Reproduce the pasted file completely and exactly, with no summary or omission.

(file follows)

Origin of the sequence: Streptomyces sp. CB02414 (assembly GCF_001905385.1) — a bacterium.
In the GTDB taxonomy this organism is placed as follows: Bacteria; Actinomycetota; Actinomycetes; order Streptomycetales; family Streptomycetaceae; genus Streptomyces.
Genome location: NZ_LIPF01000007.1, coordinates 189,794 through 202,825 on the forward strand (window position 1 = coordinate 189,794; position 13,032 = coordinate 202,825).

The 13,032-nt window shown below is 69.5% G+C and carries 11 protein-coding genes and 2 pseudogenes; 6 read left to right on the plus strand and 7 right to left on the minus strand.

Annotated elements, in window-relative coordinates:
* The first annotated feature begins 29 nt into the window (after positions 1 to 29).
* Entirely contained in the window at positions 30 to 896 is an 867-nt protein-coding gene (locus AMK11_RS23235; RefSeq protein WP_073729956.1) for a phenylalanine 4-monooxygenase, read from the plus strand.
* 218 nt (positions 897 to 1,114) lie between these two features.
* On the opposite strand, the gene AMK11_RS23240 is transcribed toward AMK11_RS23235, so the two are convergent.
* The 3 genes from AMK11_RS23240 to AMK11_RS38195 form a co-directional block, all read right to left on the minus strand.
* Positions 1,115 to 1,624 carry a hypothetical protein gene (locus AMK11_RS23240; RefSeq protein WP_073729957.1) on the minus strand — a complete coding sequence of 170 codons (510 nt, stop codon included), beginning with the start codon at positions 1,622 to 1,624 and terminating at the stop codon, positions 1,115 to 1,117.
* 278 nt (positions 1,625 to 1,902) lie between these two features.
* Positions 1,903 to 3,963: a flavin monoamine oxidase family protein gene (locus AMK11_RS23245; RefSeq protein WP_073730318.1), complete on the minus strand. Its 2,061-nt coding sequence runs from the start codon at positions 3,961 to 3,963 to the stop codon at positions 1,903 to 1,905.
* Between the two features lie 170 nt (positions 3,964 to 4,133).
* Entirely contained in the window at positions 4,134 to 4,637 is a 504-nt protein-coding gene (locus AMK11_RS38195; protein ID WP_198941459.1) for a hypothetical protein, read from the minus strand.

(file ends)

Origin of the sequence: Streptomyces sp. CB02414 (assembly GCF_001905385.1) — a bacterium.
In the GTDB taxonomy this organism is placed as follows: Bacteria; Actinomycetota; Actinomycetes; order Streptomycetales; family Streptomycetaceae; genus Streptomyces.
Genome location: NZ_LIPF01000007.1, coordinates 189,794 through 202,825 on the forward strand (window position 1 = coordinate 189,794; position 13,032 = coordinate 202,825).

The 13,032-nt window shown below is 69.5% G+C and carries 11 protein-coding genes and 2 pseudogenes; 6 read left to right on the plus strand and 7 right to left on the minus strand.

Annotated elements, in window-relative coordinates:
* The first annotated feature begins 29 nt into the window (after positions 1 to 29).
* Entirely contained in the window at positions 30 to 896 is an 867-nt protein-coding gene (locus AMK11_RS23235; RefSeq protein WP_073729956.1) for a phenylalanine 4-monooxygenase, read from the plus strand.
* 218 nt (positions 897 to 1,114) lie between these two features.
* On the opposite strand, the gene AMK11_RS23240 is transcribed toward AMK11_RS23235, so the two are convergent.
* The 3 genes from AMK11_RS23240 to AMK11_RS38195 form a co-directional block, all read right to left on the minus strand.
* Positions 1,115 to 1,624 carry a hypothetical protein gene (locus AMK11_RS23240; RefSeq protein WP_073729957.1) on the minus strand — a complete coding sequence of 170 codons (510 nt, stop codon included), beginning with the start codon at positions 1,622 to 1,624 and terminating at the stop codon, positions 1,115 to 1,117.
* 278 nt (positions 1,625 to 1,902) lie between these two features.
* Positions 1,903 to 3,963: a flavin monoamine oxidase family protein gene (locus AMK11_RS23245; RefSeq protein WP_073730318.1), complete on the minus strand. Its 2,061-nt coding sequence runs from the start codon at positions 3,961 to 3,963 to the stop codon at positions 1,903 to 1,905.
* Between the two features lie 170 nt (positions 3,964 to 4,133).
* Entirely contained in the window at positions 4,134 to 4,637 is a 504-nt protein-coding gene (locus AMK11_RS38195; protein ID WP_198941459.1) for a hypothetical protein, read from the minus strand.